Anisomycin, a Protein Synthesis Inhibitor, Disrupts Traumatic Memory Consolidation and Attenuates Posttraumatic Stress Response in Rats Academic Article uri icon

abstract

  • Background Paradoxical changes in memory represent a troublesome characteristic of posttraumatic stress disorder (PTSD). Exceptionally vivid intrusive memories of some aspects of the trauma are mingled with patchy amnesia regarding other important aspects. Molecular studies of the memory process suggest that the conversion from labile short-term memory into long-term fixed traces involves protein synthesis. This study assessed the effects of administration of anisomycin, a protein synthesis inhibitor, after initial exposure, after exposure to a cue associated with triggering experience, and after reexposure to the triggering trauma in an animal model of PTSD. Method Magnitude of changes in prevalence of anxiety-like behaviors on the elevated plus-maze and nonhabituated exaggerated startle reaction were compared in rats that were exposed to predator stress, with and without microinjection of anisomycin. Results Microinjection of anisomycin before and after stress exposure reduced anxiety-like and avoidant behavior, reduced the mean startle amplitude, and reversed the stress-induced habituation deficit 7 days later. The persistent anxiety-like behaviors that were seen after stress exposure do not appear to be sensitive to anisomycin after reexposure to a cue associated with the event or after reexposure to the index experience. Conclusions Disruption of the process of traumatic memory consolidation may be useful for mitigating PTSD symptoms.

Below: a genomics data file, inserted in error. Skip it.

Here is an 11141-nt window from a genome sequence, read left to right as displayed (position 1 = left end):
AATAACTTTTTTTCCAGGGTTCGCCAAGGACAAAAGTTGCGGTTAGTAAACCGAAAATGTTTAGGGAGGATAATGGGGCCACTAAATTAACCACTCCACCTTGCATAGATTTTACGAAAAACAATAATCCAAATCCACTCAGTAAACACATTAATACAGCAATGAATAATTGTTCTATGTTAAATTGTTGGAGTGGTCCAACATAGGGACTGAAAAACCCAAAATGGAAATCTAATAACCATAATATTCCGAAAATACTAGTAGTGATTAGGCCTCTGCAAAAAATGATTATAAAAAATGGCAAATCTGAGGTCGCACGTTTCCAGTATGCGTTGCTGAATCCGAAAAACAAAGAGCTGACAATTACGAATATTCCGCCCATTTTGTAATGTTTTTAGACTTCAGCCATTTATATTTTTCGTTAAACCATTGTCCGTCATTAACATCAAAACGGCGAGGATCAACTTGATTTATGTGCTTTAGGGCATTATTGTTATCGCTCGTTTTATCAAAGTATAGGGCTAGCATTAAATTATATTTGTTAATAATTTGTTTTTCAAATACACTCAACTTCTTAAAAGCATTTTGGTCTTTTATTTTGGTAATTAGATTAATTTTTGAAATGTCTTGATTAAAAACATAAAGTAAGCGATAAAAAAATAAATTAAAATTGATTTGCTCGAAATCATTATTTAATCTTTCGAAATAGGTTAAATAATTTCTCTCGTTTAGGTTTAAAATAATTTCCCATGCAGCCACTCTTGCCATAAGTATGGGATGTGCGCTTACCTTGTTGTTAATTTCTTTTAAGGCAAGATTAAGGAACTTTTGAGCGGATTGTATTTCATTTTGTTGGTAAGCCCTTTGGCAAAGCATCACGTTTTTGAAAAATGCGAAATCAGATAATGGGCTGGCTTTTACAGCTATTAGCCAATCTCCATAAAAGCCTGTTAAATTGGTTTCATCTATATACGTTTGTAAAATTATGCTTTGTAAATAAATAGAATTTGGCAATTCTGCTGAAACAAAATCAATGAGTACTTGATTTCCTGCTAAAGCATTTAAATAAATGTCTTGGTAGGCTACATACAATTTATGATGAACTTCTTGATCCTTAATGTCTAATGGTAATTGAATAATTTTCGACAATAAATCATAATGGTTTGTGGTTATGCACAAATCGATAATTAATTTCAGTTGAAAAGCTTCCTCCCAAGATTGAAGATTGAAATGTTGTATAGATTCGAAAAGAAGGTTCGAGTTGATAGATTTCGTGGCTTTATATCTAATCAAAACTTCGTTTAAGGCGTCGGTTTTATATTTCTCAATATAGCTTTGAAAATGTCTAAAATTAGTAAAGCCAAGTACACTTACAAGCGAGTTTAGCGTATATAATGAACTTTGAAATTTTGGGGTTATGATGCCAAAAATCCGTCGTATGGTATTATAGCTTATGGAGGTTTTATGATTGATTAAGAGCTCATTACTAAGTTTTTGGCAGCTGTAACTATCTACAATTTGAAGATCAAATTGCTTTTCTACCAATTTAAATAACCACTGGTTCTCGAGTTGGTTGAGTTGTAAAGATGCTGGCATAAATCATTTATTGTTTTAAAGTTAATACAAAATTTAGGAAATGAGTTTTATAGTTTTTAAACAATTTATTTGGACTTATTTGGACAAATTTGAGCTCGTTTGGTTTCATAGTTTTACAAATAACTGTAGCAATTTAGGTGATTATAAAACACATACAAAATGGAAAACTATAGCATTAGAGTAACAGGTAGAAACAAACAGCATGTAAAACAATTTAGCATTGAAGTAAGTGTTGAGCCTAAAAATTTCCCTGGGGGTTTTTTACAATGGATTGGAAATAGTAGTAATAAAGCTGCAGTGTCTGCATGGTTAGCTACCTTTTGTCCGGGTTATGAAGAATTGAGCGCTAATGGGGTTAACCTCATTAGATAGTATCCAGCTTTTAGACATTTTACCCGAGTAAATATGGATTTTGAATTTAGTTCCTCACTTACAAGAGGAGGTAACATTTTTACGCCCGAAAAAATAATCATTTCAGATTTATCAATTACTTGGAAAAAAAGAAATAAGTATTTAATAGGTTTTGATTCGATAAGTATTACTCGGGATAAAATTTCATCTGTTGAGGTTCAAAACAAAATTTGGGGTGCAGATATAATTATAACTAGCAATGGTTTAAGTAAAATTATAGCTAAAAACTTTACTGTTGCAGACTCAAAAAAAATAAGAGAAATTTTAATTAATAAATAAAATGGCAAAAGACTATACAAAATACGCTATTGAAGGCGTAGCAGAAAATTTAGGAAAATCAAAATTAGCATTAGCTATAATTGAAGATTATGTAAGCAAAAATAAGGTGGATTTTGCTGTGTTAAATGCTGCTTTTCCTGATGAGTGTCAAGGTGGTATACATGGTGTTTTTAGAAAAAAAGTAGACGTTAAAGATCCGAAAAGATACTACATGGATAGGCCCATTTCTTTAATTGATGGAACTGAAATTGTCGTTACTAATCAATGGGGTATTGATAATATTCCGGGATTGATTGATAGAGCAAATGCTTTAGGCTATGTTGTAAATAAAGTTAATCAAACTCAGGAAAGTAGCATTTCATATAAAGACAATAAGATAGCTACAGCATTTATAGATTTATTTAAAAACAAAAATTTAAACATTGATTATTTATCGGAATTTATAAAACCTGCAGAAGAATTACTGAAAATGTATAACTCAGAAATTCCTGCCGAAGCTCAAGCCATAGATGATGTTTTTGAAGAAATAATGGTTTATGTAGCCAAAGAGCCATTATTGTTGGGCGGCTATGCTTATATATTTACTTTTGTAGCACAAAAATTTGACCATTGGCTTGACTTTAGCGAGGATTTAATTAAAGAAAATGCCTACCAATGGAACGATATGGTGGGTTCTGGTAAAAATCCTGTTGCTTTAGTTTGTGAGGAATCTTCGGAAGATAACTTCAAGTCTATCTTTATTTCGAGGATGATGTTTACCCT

publication date

  • October 1, 2006